SAN DIEGO -- Tim Zenk is surrounded by green. In a lab near California's coast, shades of emerald, lime and chartreuse fill petri dishes, beakers, 14-foot plastic bags and long swirling pools.
When Zenk looks around, he also sees gold.
Inside the 70,000-square-foot lab sit thousands of strains of algae, the slimy substance that grows in swamps and dirty swimming pools. Sapphire Energy, the entrepreneurial company where Zenk works as vice president of corporate affairs, wants to turn the green liquid into fuel for cars, trucks, jets and potentially far more. Algae could someday shift the country's energy mix, Zenk said, blunting some of the need for oil and helping to limit climate change.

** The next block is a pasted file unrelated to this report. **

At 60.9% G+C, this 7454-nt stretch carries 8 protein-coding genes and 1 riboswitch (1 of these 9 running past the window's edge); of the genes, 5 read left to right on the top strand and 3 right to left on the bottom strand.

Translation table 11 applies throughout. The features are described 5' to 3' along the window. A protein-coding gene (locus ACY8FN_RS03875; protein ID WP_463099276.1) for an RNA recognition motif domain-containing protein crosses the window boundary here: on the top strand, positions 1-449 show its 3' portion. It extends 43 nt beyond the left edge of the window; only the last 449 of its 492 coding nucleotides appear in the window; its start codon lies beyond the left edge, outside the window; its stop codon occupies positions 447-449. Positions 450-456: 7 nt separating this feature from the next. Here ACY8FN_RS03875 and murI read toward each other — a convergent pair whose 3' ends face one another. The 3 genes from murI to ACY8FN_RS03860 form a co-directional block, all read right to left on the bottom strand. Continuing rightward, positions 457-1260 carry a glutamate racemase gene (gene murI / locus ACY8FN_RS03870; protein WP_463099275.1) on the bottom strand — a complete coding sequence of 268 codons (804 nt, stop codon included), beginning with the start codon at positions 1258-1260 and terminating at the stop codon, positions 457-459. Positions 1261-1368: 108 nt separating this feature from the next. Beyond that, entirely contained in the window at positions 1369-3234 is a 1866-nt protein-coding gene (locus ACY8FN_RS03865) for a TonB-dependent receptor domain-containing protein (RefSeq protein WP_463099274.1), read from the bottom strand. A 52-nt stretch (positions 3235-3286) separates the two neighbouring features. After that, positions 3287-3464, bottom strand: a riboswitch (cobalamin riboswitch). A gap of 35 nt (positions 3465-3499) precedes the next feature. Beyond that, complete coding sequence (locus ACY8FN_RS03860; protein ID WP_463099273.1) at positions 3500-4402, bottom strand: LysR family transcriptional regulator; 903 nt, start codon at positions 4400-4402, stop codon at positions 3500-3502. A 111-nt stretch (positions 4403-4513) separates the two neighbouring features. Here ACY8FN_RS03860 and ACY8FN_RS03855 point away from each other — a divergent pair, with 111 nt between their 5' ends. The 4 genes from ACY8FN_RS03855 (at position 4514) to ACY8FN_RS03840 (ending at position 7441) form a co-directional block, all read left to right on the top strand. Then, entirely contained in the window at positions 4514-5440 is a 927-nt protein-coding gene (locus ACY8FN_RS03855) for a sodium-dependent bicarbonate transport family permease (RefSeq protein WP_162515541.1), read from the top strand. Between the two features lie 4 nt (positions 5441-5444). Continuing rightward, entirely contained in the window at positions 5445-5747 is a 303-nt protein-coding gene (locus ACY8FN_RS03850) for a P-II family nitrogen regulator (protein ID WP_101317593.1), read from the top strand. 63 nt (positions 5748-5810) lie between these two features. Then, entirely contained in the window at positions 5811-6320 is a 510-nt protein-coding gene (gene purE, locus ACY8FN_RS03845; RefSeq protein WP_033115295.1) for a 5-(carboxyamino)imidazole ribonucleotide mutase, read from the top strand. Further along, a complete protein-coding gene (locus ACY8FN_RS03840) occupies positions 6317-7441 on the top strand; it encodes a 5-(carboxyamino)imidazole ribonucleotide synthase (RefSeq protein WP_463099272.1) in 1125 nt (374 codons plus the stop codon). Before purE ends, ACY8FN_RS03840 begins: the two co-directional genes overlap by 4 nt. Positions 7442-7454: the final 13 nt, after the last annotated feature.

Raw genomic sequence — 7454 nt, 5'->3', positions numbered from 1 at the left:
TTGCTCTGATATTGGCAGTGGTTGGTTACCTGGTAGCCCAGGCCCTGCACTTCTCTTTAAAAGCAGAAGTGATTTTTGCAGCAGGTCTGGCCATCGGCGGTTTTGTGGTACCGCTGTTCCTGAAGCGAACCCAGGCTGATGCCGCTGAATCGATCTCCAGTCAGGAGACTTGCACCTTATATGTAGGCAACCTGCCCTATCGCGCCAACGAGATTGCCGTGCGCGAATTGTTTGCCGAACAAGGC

It is a big bet with high stakes. Venture capitalists, including Bill Gates' financing arm, infused Sapphire Energy with a combined $100 million. Exxon Mobil Corp. this summer invested $600 million in a research partnership with San Diego biotechnology company Synthetic Genomics Inc. That investment could swell to billions of dollars, Exxon Mobil said.
Now Congress is taking a look. One of the most basic organisms, algae grows quickly, eats carbon dioxide and produces fats that can be twisted into fuels. It can make that fuel without using land needed for crops, or using crops needed for food.
That makes algae hot in a warming world.
"Algae biofuel is the most promising liquid replacement fuel on the horizon," said Kenneth Green, resident scholar with the conservative American Enterprise Institute. "The chemistry will be cracked, and the ability to grow liquid fuel all over the country will be a game-changing event."
It could be years, however, before it is clear whether algae can meet expectations. The ability to get research out of the lab and into the marketplace is about a decade away, Green and other analysts said. Before that can happen, entrepreneurs must find a way to bring down the cost of turning algae into fuel.